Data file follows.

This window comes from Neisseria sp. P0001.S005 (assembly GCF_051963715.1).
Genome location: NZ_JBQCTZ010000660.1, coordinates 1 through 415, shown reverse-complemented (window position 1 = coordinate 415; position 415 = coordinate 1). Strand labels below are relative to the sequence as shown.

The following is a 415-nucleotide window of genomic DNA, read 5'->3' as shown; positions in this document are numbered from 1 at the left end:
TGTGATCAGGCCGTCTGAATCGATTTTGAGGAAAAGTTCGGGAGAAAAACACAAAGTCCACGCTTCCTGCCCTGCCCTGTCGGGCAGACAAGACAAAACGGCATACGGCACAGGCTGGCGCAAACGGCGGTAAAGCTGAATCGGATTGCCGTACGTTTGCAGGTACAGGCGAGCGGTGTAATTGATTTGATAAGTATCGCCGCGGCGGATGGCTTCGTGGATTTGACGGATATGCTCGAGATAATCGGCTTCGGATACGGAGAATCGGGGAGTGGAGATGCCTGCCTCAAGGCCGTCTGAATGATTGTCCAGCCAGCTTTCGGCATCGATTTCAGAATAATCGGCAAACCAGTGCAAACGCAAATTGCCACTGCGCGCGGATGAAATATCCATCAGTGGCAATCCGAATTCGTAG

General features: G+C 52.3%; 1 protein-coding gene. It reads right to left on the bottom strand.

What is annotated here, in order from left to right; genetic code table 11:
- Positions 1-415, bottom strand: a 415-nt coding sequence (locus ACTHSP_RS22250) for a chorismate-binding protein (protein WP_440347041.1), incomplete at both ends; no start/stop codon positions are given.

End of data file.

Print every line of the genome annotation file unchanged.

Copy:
This window comes from Neisseria sp. P0001.S005 (assembly GCF_051963715.1).
Genome location: NZ_JBQCTZ010000660.1, coordinates 1 through 415, shown reverse-complemented (window position 1 = coordinate 415; position 415 = coordinate 1). Strand labels below are relative to the sequence as shown.

The following is a 415-nucleotide window of genomic DNA, read 5'->3' as shown; positions in this document are numbered from 1 at the left end:
TGTGATCAGGCCGTCTGAATCGATTTTGAGGAAAAGTTCGGGAGAAAAACACAAAGTCCACGCTTCCTGCCCTGCCCTGTCGGGCAGACAAGACAAAACGGCATACGGCACAGGCTGGCGCAAACGGCGGTAAAGCTGAATCGGATTGCCGTACGTTTGCAGGTACAGGCGAGCGGTGTAATTGATTTGATAAGTATCGCCGCGGCGGATGGCTTCGTGGATTTGACGGATATGCTCGAGATAATCGGCTTCGGATACGGAGAATCGGGGAGTGGAGATGCCTGCCTCAAGGCCGTCTGAATGATTGTCCAGCCAGCTTTCGGCATCGATTTCAGAATAATCGGCAAACCAGTGCAAACGCAAATTGCCACTGCGCGCGGATGAAATATCCATCAGTGGCAATCCGAATTCGTAG

General features: G+C 52.3%; 1 protein-coding gene. It reads right to left on the bottom strand.

What is annotated here, in order from left to right; genetic code table 11:
- Positions 1-415, bottom strand: a 415-nt coding sequence (locus ACTHSP_RS22250) for a chorismate-binding protein (protein WP_440347041.1), incomplete at both ends; no start/stop codon positions are given.